Moving from two incomes to one

3 August 2007

If you've decided to move from two incomes to one so you can stay at home with your baby, you'll enter a period of review. Now would be an excellent time to overhaul your lifestyle and shift from the modern mainstream life to a more simple way of living. Before you are pregnant, and while you're both still working, make up a new budget. Try to live on one wage and use the other to pay off debt. This might be the first time you've really limited your spending and it will be difficult, but when you feel that it's getting too much for you, think about why you're changing your spending habits and how much you'll benefit from it when the baby arrives.

When you're pregnant, decide exactly when you'll stop working so you have a goal in site. If you have any credit card debt, try to pay it off while you still have those two pays coming in. If you only your mortgage to pay off when you stop work, you'll be in the best situation you can be in. If you stop work while you still have credit car debt, or other high interest debt, it might be wise to consolidate those high interest debts into your home loan.

When you stop work use the short amount of time you have before baby arrives to reassess how you shop and make some adjustments to help you save money. Sit down with your partner and make up another new budget. This will be the budget you'll live with for a few years, so think about it carefully. Both of you need to do it together. If you can save money on your grocery bill, you'll save a considerable amount as it will be ongoing saving. Read as much as you can about stockpiling and if you have the cash, invest about $200 - $300 in starting a stockpile. Buy those things that are on sale that you use frequently like toilet rolls, toothpaste, soap, bread, butter, canned goods, meat, flour, rice, pasta etc. And even if you don't add to the stockpile for a month, you'll save yourself going to the supermarket so much with your newborn.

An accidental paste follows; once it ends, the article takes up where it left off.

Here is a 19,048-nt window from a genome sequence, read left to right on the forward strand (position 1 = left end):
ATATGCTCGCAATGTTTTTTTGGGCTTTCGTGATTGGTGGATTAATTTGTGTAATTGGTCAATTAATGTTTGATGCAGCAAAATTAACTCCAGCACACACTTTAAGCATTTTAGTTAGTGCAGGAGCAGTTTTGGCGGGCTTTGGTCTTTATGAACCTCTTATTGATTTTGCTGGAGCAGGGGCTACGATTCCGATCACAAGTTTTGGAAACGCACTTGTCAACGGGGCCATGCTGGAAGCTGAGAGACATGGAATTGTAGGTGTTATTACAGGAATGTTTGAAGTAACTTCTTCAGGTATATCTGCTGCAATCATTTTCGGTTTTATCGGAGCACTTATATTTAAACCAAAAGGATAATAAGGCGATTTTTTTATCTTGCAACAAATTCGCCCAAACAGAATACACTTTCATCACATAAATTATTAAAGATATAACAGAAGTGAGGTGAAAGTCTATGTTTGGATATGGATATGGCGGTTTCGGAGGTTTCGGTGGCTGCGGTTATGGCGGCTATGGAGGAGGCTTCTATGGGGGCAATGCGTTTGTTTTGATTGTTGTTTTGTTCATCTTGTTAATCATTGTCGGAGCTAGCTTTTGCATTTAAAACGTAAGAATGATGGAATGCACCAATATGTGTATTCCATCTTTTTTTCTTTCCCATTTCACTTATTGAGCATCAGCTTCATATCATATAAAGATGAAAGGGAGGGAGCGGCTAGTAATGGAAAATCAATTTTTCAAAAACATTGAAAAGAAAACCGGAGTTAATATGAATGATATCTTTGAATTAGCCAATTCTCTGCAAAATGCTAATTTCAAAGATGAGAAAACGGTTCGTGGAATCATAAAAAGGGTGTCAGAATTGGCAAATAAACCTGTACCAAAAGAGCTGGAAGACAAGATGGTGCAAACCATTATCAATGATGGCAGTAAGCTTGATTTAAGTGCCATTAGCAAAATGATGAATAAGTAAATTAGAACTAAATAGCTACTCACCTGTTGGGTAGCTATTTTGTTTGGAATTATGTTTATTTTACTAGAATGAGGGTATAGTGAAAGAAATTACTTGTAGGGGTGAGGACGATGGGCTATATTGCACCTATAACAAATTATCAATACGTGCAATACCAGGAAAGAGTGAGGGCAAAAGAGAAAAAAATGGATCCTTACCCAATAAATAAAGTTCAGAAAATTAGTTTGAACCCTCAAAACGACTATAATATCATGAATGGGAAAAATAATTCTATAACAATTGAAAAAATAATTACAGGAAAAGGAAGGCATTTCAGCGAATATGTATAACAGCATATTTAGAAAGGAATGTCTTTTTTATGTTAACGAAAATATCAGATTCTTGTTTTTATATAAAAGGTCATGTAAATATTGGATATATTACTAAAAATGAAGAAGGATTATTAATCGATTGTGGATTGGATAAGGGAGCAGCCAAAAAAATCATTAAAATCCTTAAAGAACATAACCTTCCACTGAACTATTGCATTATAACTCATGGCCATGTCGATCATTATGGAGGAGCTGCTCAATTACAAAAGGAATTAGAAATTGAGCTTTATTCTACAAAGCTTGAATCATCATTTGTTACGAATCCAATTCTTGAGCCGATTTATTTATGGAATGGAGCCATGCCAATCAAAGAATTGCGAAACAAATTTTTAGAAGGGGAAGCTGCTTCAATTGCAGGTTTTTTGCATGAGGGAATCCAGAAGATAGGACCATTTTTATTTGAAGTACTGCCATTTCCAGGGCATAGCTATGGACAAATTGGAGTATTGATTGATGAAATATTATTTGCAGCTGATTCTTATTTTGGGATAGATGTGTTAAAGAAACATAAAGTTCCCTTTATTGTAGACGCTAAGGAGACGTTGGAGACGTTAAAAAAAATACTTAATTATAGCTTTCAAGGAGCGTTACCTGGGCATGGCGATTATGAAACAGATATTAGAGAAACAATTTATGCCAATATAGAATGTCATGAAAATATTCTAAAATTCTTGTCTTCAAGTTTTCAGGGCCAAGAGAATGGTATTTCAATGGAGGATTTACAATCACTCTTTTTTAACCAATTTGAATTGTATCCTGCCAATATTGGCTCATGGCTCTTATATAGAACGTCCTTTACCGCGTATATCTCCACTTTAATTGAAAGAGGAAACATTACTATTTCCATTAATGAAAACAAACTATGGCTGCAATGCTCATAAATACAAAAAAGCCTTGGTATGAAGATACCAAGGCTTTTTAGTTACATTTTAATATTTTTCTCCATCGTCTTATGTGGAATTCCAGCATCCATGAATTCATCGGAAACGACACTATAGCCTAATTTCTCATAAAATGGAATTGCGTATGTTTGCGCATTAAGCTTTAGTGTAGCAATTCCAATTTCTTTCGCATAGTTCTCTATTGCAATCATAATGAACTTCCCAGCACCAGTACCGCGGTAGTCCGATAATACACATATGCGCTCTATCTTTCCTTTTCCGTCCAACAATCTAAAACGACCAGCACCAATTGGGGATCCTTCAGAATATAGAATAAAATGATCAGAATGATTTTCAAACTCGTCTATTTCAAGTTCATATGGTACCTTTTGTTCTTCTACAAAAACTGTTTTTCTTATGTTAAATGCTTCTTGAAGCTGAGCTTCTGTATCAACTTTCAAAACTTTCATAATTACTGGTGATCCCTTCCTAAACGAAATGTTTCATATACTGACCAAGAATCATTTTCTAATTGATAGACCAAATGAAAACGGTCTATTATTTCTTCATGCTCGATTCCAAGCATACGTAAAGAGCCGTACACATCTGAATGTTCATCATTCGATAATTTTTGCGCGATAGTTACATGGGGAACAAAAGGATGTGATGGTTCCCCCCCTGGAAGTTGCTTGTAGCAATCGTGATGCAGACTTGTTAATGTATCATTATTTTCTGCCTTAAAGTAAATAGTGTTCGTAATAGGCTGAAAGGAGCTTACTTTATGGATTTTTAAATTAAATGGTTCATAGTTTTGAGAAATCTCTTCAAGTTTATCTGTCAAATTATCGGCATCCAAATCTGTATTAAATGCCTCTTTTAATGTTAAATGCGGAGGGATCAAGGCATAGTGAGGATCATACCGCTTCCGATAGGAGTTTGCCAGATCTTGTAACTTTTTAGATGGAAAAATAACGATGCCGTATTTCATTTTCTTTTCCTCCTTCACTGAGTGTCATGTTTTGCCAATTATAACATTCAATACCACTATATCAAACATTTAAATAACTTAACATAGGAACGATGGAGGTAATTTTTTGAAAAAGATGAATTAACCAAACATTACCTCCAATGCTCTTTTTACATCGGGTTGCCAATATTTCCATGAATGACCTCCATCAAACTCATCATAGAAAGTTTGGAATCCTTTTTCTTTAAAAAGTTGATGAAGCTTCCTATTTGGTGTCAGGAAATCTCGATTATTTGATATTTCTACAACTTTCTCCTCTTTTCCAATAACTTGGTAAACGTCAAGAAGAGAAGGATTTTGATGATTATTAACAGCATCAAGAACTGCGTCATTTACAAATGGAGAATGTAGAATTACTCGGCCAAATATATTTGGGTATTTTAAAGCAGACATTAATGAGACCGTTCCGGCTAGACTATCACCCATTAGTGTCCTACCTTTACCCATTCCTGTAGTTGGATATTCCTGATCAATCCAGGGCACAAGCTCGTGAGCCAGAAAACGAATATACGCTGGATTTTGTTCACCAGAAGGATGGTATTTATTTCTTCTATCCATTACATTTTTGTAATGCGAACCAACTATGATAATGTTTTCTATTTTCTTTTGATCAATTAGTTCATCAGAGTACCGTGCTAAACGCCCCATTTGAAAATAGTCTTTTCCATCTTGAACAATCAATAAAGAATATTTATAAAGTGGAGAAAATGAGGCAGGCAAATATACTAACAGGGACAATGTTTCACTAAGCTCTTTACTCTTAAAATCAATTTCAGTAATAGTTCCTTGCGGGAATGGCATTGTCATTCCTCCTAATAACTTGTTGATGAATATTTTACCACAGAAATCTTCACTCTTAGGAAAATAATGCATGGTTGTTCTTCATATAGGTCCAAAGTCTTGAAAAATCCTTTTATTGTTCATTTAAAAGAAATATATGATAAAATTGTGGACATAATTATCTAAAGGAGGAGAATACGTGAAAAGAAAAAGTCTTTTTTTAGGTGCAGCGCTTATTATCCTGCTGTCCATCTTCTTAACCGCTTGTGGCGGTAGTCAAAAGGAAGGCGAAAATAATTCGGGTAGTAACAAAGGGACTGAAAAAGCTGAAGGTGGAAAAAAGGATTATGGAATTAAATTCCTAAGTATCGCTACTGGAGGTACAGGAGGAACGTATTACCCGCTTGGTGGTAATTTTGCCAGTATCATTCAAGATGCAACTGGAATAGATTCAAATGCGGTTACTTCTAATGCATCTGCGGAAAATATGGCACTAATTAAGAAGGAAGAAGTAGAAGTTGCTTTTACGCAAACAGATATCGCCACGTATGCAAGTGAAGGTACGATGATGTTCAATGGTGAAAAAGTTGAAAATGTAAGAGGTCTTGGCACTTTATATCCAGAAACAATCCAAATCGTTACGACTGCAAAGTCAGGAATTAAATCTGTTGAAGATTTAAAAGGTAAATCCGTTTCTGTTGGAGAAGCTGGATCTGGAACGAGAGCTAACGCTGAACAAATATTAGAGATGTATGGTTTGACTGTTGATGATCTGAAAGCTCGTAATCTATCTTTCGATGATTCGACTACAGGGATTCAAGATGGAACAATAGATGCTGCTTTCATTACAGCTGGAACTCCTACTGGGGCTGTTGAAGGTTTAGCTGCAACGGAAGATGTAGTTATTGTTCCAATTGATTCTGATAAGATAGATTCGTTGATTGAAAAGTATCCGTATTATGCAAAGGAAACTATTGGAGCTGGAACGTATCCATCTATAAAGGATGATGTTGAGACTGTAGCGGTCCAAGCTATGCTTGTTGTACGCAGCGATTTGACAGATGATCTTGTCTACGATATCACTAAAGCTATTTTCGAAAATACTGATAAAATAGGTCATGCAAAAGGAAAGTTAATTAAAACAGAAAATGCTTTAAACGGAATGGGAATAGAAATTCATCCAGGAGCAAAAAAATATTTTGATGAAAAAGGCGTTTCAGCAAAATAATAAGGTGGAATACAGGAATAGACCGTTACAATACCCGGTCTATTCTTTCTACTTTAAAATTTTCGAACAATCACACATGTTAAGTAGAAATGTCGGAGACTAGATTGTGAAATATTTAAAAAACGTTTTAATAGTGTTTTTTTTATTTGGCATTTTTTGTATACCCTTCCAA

If you have a second car,
sell it.

Review your expenses - now
is the time to be ruthless with your expenses and cut off all those extra monthly bills:
  • Stop dining out and buying takeaway.
  • Put expensive family holidays on hold for a few years.
  • Stop buying so many gifts. Make up a list of those people you feel you must continue to give to and keep it at that. Start making homemade gifts. You might feel a bit strange at first but most people love receiving something you've made yourself.
  • Stop buying magazines. Join the local library for a never-ending supply of books, magazines and DVDs.
  • Do you really need a mobile phone? If not, get rid of it.
  • Pay TV is a luxury you can say goodbye to until you're in a better financial position.


When baby is born, and if you're Australian, claim all the government benefits you are entitled to. I think the baby bonus is about $4000 now, make sure you claim it, and also look into parenting payments that will be ongoing until your child goes to school. Those readers in countries outside Australia, make sure you know what your government gives you when your baby is born, and after it in the form of family payments.

Remember that you'll only have real success with your new simplified life if you change your attitude to spending. You can't expect to live the way you used to, there are many things you'll give up. But I can assure you that after the initial shock of not having the things that used to take up your spare time and make things easier for you, you'll settle in to a new kind of living that doesn't rely on those things. And once you're used to your new life, I know you'll love it.

If you go back into the archives here, I've written about budgeting, emergency funds and change jars. They'll all help you save for your new lives. Don't be afraid of budgeting - it is the one thing that will organise your thinking about money as well as the money itself. And despite what a lot of people think, a budget frees up your money instead of taking it away. H and I have a tight budget, we do this voluntarily, and even though we live on the very small amount of $355 a week, we still save $150 a month, we still have holidays and we still have private health insurance. It can be done.